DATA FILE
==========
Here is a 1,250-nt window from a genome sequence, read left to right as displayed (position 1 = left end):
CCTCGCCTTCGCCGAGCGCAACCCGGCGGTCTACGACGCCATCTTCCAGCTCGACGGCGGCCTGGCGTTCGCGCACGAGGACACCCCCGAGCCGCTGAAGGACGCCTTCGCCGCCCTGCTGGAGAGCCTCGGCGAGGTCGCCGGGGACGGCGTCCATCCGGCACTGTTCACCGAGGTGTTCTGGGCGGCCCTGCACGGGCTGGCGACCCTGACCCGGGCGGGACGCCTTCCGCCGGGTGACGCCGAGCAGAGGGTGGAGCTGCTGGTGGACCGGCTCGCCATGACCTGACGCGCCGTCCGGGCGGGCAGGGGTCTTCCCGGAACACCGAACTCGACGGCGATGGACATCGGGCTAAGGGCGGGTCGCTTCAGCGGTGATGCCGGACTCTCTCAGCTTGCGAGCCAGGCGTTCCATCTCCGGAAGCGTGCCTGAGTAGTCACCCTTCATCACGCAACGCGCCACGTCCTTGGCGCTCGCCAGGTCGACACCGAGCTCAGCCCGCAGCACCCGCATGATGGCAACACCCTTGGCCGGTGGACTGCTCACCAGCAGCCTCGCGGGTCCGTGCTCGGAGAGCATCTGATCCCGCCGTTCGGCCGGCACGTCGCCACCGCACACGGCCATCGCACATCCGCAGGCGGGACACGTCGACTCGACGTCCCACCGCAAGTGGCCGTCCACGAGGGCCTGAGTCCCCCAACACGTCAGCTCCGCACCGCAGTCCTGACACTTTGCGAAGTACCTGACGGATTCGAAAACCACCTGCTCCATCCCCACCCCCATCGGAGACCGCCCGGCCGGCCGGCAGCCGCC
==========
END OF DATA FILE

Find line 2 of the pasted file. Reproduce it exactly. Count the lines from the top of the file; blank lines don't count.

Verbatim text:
CCTCGCCTTCGCCGAGCGCAACCCGGCGGTCTACGACGCCATCTTCCAGCTCGACGGCGGCCTGGCGTTCGCGCACGAGGACACCCCCGAGCCGCTGAAGGACGCCTTCGCCGCCCTGCTGGAGAGCCTCGGCGAGGTCGCCGGGGACGGCGTCCATCCGGCACTGTTCACCGAGGTGTTCTGGGCGGCCCTGCACGGGCTGGCGACCCTGACCCGGGCGGGACGCCTTCCGCCGGGTGACGCCGAGCAGAGGGTGGAGCTGCTGGTGGACCGGCTCGCCATGACCTGACGCGCCGTCCGGGCGGGCAGGGGTCTTCCCGGAACACCGAACTCGACGGCGATGGACATCGGGCTAAGGGCGGGTCGCTTCAGCGGTGATGCCGGACTCTCTCAGCTTGCGAGCCAGGCGTTCCATCTCCGGAAGCGTGCCTGAGTAGTCACCCTTCATCACGCAACGCGCCACGTCCTTGGCGCTCGCCAGGTCGACACCGAGCTCAGCCCGCAGCACCCGCATGATGGCAACACCCTTGGCCGGTGGACTGCTCACCAGCAGCCTCGCGGGTCCGTGCTCGGAGAGCATCTGATCCCGCCGTTCGGCCGGCACGTCGCCACCGCACACGGCCATCGCACATCCGCAGGCGGGACACGTCGACTCGACGTCCCACCGCAAGTGGCCGTCCACGAGGGCCTGAGTCCCCCAACACGTCAGCTCCGCACCGCAGTCCTGACACTTTGCGAAGTACCTGACGGATTCGAAAACCACCTGCTCCATCCCCACCCCCATCGGAGACCGCCCGGCCGGCCGGCAGCCGCC